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Speedup commonly used Sage functions?

asked 2010-10-23 00:16:20 -0500

roland gravatar image

updated 2011-04-28 10:04:26 -0500

Kelvin Li gravatar image


Sage has many nice shorthand functions. This makes programming easy (to read, to debug). But it comes with a price! For instance:

def test1():

    for k in xmrange([100]*3): return k

def test2():

    for k1 in xrange(100):
        for k2 in xrange(100):
            for k3 in xrange(100): 
                return [k1,k2,k3]



>>625 loops, best of 3: 45.9 µs per loop
>>625 loops, best of 3: 1.59 µs per loop

Four questions:

  • Can we inform users that "it comes with a price?"

  • Can we speed up common, often used functions (easily)?

  • For more advanced users, can we provide them with a Cython equivalent? (named for instance cxmrange)

  • Maybe there is a better approach I'm not aware of?
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3 answers

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answered 2010-10-24 13:41:43 -0500

mhampton gravatar image

Those two functions don't really do the same thing. They both return [0,0,0], so if that's all you want you could do:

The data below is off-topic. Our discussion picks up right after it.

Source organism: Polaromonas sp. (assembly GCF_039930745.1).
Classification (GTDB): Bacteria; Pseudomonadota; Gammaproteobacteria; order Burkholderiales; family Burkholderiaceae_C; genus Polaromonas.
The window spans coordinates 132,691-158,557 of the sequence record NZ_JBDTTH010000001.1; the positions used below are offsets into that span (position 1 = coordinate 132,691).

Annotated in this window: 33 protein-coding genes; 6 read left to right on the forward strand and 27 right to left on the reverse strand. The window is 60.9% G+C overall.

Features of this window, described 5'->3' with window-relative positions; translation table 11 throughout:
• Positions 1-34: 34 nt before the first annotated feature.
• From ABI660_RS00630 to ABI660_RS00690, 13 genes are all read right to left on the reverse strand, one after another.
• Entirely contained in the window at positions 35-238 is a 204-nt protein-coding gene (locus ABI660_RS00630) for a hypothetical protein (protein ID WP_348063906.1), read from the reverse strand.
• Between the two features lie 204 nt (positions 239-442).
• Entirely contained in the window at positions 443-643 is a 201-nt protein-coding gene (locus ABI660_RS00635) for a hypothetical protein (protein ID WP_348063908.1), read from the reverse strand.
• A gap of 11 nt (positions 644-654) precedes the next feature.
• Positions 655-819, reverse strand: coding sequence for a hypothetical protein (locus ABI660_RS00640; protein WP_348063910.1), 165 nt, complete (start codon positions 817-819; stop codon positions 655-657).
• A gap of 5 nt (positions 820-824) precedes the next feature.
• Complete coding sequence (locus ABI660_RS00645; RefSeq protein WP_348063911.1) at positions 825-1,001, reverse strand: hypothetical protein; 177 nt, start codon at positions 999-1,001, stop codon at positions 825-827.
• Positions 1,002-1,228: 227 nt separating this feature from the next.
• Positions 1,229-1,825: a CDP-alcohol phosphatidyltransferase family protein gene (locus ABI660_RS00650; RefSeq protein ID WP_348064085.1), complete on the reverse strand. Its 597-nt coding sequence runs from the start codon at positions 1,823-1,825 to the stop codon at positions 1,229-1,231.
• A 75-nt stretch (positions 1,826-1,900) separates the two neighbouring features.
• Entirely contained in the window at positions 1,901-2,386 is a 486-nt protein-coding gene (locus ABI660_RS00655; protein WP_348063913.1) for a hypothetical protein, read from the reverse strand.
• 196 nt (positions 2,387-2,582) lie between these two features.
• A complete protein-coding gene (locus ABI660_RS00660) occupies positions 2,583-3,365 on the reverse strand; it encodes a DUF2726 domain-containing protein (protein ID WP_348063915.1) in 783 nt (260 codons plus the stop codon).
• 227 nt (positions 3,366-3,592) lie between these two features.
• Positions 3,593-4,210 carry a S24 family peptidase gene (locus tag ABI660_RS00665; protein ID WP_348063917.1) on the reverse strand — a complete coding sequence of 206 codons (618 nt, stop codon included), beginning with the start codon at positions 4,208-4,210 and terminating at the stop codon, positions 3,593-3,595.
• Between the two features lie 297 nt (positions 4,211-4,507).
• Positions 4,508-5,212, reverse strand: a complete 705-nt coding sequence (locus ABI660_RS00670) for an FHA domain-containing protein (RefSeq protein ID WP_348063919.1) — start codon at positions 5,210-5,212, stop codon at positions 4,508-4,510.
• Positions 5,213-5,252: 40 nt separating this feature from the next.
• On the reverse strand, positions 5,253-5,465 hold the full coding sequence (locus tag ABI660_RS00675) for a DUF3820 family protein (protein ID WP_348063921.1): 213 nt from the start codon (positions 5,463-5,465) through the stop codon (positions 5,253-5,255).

def test3():
    return [0,0,0]

The function test1 is probably slower because it has to actually construct an object to iterate over those values, while test2 does not. It might be more fair to compare functions that return all the values.

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answered 2010-10-25 07:44:07 -0500

roland gravatar image

Oeps! Apologies for any inconvenience caused.

I typed the examples above.... not a good idea. Still the point raised is valid.

def test1():
    for k in xmrange([10]*3): k

def test2():

    for k1 in xrange(10):
        for k2 in xrange(10):
            for k3 in xrange(10): [k1,k2,k3]



625 loops, best of 3: 1.22 ms per loop

625 loops, best of 3: 256 µs per loop

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answered 2010-10-25 08:30:59 -0500

mhampton gravatar image

OK, that makes more sense. But for some purposes, xmrange is faster. Suppose you actually want the output of xmrange as a list. Then if you look at:

def test1(nx):
    return xmrange([nx]*3)

def test2(nx):
    answer = []
    for k1 in xrange(nx):
        for k2 in xrange(nx):
            for k3 in xrange(nx): answer.append([k1,k2,k3])
    return answer

the xmrange solution wins:

    625 loops, best of 3: 28.5 µs per loop

    625 loops, best of 3: 403 µs per loop

although I'm sure there are more efficient ways to use xrange for this.

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Asked: 2010-10-23 00:16:20 -0500

Seen: 504 times

Last updated: Oct 25 '10